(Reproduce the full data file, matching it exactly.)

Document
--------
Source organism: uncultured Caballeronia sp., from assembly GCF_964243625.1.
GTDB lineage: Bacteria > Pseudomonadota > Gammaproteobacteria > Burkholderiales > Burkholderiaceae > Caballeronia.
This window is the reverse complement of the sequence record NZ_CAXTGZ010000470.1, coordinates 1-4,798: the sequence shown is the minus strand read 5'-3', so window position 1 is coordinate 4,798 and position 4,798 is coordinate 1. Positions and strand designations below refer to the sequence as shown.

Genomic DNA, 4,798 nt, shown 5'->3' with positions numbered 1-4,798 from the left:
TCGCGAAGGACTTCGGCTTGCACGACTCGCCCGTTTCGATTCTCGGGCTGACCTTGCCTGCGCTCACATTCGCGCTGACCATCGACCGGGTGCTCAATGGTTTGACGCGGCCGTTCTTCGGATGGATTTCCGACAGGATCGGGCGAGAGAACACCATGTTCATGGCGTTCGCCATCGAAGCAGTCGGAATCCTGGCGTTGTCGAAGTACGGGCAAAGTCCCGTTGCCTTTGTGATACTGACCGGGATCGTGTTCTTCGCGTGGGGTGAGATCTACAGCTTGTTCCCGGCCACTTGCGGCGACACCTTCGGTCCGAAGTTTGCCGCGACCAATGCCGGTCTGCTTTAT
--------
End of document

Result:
Source organism: uncultured Caballeronia sp., from assembly GCF_964243625.1.
GTDB lineage: Bacteria > Pseudomonadota > Gammaproteobacteria > Burkholderiales > Burkholderiaceae > Caballeronia.
This window is the reverse complement of the sequence record NZ_CAXTGZ010000470.1, coordinates 1-4,798: the sequence shown is the minus strand read 5'-3', so window position 1 is coordinate 4,798 and position 4,798 is coordinate 1. Positions and strand designations below refer to the sequence as shown.

Genomic DNA, 4,798 nt, shown 5'->3' with positions numbered 1-4,798 from the left:
TCGCGAAGGACTTCGGCTTGCACGACTCGCCCGTTTCGATTCTCGGGCTGACCTTGCCTGCGCTCACATTCGCGCTGACCATCGACCGGGTGCTCAATGGTTTGACGCGGCCGTTCTTCGGATGGATTTCCGACAGGATCGGGCGAGAGAACACCATGTTCATGGCGTTCGCCATCGAAGCAGTCGGAATCCTGGCGTTGTCGAAGTACGGGCAAAGTCCCGTTGCCTTTGTGATACTGACCGGGATCGTGTTCTTCGCGTGGGGTGAGATCTACAGCTTGTTCCCGGCCACTTGCGGCGACACCTTCGGTCCGAAGTTTGCCGCGACCAATGCCGGTCTGCTTTAT